Kriever didn’t like public trans, and insisted on driving his old Sting Ray everywhere. He glanced over to the passenger seat, where she sat with his coat still over her shoulders. “Which way, doll?” he asked. The rain had eased up, for now...
“I didn't like the way you treated Sam just now,” she said when he reached her table. “Sam was begging for it.” She was wearing something much too short, but Kriever was too busy to be impressed. “Put on a coat and take me uptown, doll,” he said.
The asthmatic death rattle of the air-scrubber was a comfortable sound, a beacon home in the crushing waves of the street. It had guided him home every night now for eight years to the same drafty building and the same putrid stairs, and the same motherless little girl at the top who made it all worthwhile. Clara was eleven and all that came with it. Her father would give his life to save hers.
“What's the word, Feng,” he asked the alien as it hovered back and forth, stirring this pot...mixing that... “I just told the blue boy I ain't seen nothing,” he mumbled. “You eating tonight?”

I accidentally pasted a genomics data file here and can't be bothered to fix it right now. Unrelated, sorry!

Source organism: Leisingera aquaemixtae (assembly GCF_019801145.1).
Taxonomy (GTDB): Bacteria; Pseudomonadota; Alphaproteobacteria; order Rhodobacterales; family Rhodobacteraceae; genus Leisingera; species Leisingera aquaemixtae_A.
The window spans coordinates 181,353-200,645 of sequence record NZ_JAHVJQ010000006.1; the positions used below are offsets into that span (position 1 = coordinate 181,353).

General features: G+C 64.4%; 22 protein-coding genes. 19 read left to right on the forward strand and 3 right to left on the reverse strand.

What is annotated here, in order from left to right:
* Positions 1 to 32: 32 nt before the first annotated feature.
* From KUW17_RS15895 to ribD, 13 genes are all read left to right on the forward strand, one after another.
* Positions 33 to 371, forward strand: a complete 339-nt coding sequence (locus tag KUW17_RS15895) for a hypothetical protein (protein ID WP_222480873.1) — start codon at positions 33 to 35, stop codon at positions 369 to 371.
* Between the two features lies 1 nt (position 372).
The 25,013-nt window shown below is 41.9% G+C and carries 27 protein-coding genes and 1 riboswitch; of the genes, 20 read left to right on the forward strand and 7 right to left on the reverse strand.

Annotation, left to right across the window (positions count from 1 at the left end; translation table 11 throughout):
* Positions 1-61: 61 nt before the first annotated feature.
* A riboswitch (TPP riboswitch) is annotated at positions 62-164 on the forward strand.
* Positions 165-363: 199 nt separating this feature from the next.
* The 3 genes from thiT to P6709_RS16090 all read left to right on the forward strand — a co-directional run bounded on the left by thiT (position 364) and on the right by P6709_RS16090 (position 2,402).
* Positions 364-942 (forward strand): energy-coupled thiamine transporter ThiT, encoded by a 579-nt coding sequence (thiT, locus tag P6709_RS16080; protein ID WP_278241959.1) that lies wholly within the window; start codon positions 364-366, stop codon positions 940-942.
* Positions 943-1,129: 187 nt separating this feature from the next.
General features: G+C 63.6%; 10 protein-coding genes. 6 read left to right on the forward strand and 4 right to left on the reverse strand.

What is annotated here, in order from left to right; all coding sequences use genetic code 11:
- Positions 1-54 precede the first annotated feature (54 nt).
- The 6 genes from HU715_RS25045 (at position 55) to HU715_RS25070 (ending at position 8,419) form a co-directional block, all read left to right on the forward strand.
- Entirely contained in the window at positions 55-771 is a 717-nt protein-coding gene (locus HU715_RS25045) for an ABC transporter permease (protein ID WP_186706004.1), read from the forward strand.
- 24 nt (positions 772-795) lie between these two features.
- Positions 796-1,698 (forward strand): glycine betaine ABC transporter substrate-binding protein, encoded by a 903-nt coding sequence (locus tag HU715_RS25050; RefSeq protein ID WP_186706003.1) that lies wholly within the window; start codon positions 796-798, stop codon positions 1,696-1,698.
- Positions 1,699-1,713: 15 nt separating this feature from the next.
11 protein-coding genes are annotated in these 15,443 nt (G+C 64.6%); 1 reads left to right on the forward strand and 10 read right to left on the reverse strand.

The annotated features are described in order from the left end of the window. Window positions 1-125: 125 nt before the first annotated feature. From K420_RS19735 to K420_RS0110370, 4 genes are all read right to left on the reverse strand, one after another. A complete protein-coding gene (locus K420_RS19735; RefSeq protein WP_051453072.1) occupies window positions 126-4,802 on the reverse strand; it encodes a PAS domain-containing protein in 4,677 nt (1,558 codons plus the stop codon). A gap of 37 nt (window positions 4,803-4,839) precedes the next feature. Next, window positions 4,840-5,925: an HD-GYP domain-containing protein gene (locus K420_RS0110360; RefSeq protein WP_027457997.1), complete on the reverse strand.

We pushed our way through the shattered city. All around us were the signs of a race without hope, an entire nation devoid of both love and life. "Is this what they saw at Pompeii?" I wondered. Men and women both, dead before they died.
The familiar carol's paradigm downshifted like McQueen and floored it, and I realized what the shepherds saw that had them "sore afraid."
"My friends, guests, neighbors, jokebrunts, et cetera, et cetera, I have asked you to come because Things are Happening," said the satyr.
Were those footsteps? He hid himself behind a massive oak—greater than any he had seen in Europe. The trunk was more than five feet in diameter, and smelled musty—very musty. He could almost smell the centuries of age in the bark. But there were the footsteps again! This time he was sure of it. He peered out around the trunk...
Then a roar like the fall of a second Atlantis tore the jungle behind us. The great pillar stood shuddering, and then it fell, smashing branches and saplings on its way. It shook the ground when it fell, and the treetops parted ...
Tigers walk here, where Maharajahs rode, with jackals as their grooms and serving men. There lies the ancient, ruined city. There lies Delwaar San.
"Good reflexes," Hazard thought: "just the sort Sarge appreciated when the brain behind them could keep up."
He checked his Kruger in its holster. It felt good in his grip. 'No', he told himself. 'Not just yet. Not yet.'